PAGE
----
Chemistry

Making Methanol

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Science  04 May 2012:
Vol. 336, Issue 6081, pp. 520
DOI: 10.1126/science.336.6081.520-c

If chemistry worked like Tinkertoys, it would be rather straightforward to make methanol from methane: You'd simply pull off a hydrogen atom and stick on an OH group. Alas, it's not that simple, and most scalable implementations of this reaction tend toward overoxidation; the primary industrial route circuitously oxidizes the carbon to CO before reducing it back down to the alcohol. Hammond et al. explored one means of taming the direct oxidation, so as to stop at the desired product. Specifically, they sought to optimize zeolite-catalyzed oxidation of methane by hydrogen peroxide. They first discovered that trace iron is essential to the catalytic activity and went on to map out a preliminary diiron-centered mechanism using a combination of spectroscopic probes and density functional theory simulations. Next, the authors observed that OH radicals underlie overoxidation processes and that the introduction of copper ions stems this activity. A combination of iron and copper additives to the zeolites offered >90% methanol selectivity at ∼10% methane conversion. Although hydrogen peroxide is currently an expensive oxidant to apply to commodity-scale methanol synthesis, the selectivity principles uncovered in the study may enhance selective hydrocarbon oxidation processes more broadly.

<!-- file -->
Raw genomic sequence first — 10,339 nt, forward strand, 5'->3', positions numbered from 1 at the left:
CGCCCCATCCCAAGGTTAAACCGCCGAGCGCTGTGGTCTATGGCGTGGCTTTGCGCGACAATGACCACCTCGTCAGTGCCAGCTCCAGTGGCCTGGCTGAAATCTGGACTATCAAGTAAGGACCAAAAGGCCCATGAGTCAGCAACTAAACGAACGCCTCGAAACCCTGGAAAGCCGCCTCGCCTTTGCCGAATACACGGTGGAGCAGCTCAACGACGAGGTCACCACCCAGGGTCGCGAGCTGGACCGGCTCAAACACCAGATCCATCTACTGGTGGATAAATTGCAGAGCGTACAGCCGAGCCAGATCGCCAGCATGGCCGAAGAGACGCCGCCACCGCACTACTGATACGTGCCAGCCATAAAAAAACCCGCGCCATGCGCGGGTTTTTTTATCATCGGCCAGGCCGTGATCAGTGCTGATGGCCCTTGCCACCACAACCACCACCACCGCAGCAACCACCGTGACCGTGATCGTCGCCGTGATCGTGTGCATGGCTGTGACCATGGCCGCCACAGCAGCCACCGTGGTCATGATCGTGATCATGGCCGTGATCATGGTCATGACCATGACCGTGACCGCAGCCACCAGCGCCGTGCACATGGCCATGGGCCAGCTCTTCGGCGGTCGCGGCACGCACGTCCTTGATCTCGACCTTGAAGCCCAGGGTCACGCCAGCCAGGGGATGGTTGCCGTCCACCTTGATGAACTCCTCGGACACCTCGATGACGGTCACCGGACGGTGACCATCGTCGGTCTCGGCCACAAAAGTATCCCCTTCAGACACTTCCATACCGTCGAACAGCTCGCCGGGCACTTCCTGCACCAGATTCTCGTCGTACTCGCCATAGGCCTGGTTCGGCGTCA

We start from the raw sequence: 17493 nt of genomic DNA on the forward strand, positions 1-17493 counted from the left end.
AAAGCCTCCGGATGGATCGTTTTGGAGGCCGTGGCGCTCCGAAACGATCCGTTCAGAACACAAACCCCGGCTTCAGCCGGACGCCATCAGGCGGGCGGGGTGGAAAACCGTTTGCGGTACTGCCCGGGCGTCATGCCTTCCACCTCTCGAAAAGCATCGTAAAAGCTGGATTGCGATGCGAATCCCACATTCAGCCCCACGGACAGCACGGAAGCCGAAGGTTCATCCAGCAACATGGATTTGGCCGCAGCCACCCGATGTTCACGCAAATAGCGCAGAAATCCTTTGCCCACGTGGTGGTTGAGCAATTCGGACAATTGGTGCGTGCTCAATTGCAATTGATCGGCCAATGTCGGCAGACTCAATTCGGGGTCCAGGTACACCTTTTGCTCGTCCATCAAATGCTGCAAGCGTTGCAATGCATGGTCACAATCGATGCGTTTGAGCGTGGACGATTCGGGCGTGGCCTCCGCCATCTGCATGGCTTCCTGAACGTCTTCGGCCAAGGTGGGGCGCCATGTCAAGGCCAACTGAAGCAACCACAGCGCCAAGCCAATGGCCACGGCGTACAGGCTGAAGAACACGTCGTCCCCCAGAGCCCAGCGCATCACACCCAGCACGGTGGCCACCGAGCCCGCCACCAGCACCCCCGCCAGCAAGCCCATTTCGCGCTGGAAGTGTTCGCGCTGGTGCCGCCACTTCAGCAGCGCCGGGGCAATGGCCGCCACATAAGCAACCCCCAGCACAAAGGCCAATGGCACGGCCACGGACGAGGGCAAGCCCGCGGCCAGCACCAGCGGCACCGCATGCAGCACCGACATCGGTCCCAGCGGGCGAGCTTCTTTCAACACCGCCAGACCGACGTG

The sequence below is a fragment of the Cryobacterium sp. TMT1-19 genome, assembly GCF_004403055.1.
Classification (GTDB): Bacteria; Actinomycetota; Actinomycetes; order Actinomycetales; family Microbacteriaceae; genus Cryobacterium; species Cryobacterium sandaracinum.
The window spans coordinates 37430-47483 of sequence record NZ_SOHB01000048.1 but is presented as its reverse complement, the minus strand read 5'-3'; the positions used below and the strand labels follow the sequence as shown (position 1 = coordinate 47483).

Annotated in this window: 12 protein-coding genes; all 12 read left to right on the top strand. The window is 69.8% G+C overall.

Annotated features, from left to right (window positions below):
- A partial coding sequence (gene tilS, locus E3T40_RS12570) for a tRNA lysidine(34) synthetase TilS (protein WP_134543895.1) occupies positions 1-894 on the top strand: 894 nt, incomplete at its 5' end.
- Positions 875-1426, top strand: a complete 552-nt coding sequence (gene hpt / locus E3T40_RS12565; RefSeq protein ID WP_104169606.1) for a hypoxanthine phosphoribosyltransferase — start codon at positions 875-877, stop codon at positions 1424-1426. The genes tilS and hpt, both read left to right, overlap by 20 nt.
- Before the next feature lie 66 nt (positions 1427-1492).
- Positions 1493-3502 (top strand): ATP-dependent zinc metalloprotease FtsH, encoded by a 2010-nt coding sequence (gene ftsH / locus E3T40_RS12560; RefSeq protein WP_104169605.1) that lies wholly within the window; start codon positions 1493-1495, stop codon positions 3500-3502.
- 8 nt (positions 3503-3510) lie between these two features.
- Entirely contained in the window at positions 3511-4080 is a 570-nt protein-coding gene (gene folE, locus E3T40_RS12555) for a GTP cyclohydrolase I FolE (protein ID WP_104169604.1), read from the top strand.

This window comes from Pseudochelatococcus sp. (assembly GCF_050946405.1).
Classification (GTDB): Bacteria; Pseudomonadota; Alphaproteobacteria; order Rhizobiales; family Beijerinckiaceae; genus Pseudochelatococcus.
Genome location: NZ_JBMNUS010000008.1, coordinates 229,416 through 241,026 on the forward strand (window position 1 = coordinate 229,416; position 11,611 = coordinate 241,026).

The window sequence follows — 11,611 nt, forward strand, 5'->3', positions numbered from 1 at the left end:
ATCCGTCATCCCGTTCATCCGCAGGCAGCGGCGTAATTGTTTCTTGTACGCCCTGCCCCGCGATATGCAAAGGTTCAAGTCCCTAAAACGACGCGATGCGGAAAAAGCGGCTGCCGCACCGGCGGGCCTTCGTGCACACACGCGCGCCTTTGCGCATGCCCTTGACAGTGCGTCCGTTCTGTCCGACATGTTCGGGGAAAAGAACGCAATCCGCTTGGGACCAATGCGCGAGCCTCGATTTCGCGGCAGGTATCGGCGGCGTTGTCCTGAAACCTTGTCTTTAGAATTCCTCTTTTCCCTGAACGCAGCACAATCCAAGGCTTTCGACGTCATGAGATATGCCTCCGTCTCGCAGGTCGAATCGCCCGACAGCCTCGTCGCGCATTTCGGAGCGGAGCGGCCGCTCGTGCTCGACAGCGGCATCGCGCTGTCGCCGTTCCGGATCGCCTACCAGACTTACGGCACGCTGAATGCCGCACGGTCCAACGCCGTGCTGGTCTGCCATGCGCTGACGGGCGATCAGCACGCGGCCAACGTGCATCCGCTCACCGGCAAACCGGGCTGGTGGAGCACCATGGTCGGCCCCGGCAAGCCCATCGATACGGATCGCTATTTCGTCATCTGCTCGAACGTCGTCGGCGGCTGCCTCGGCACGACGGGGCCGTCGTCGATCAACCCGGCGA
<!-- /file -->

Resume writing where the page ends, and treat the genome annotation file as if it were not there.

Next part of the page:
Angew. Chem. Int. Ed. 51, 10.1002/anie.201108706 (2012).

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